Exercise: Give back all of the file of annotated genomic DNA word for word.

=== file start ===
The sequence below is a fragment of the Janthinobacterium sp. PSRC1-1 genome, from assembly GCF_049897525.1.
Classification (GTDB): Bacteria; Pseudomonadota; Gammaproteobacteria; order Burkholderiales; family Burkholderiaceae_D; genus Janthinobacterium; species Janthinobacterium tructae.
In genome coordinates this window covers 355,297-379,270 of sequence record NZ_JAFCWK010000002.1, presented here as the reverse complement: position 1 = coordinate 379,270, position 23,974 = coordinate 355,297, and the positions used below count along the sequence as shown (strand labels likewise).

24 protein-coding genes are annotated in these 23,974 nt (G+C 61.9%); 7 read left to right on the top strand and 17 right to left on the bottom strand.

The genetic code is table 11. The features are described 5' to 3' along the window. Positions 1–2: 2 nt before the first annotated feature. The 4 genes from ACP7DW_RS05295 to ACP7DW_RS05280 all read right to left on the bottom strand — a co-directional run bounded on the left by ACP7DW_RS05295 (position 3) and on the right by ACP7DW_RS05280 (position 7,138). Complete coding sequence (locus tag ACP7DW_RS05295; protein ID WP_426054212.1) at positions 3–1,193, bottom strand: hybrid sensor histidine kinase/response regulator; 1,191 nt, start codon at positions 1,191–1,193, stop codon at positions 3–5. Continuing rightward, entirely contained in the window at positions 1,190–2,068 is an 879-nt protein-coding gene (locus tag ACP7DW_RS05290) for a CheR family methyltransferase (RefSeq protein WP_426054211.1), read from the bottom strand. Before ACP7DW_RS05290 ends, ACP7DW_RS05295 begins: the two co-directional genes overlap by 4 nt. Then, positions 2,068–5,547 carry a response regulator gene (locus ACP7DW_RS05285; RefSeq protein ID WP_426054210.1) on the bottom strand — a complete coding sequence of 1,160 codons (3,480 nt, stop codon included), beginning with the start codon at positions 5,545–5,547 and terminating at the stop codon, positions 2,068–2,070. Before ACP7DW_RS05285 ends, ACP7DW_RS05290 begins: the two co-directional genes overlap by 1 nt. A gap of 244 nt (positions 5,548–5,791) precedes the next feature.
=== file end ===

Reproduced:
The sequence below is a fragment of the Janthinobacterium sp. PSRC1-1 genome, from assembly GCF_049897525.1.
Classification (GTDB): Bacteria; Pseudomonadota; Gammaproteobacteria; order Burkholderiales; family Burkholderiaceae_D; genus Janthinobacterium; species Janthinobacterium tructae.
In genome coordinates this window covers 355,297-379,270 of sequence record NZ_JAFCWK010000002.1, presented here as the reverse complement: position 1 = coordinate 379,270, position 23,974 = coordinate 355,297, and the positions used below count along the sequence as shown (strand labels likewise).

24 protein-coding genes are annotated in these 23,974 nt (G+C 61.9%); 7 read left to right on the top strand and 17 right to left on the bottom strand.

The genetic code is table 11. The features are described 5' to 3' along the window. Positions 1–2: 2 nt before the first annotated feature. The 4 genes from ACP7DW_RS05295 to ACP7DW_RS05280 all read right to left on the bottom strand — a co-directional run bounded on the left by ACP7DW_RS05295 (position 3) and on the right by ACP7DW_RS05280 (position 7,138). Complete coding sequence (locus tag ACP7DW_RS05295; protein ID WP_426054212.1) at positions 3–1,193, bottom strand: hybrid sensor histidine kinase/response regulator; 1,191 nt, start codon at positions 1,191–1,193, stop codon at positions 3–5. Continuing rightward, entirely contained in the window at positions 1,190–2,068 is an 879-nt protein-coding gene (locus tag ACP7DW_RS05290) for a CheR family methyltransferase (RefSeq protein WP_426054211.1), read from the bottom strand. Before ACP7DW_RS05290 ends, ACP7DW_RS05295 begins: the two co-directional genes overlap by 4 nt. Then, positions 2,068–5,547 carry a response regulator gene (locus ACP7DW_RS05285; RefSeq protein ID WP_426054210.1) on the bottom strand — a complete coding sequence of 1,160 codons (3,480 nt, stop codon included), beginning with the start codon at positions 5,545–5,547 and terminating at the stop codon, positions 2,068–2,070. Before ACP7DW_RS05285 ends, ACP7DW_RS05290 begins: the two co-directional genes overlap by 1 nt. A gap of 244 nt (positions 5,548–5,791) precedes the next feature.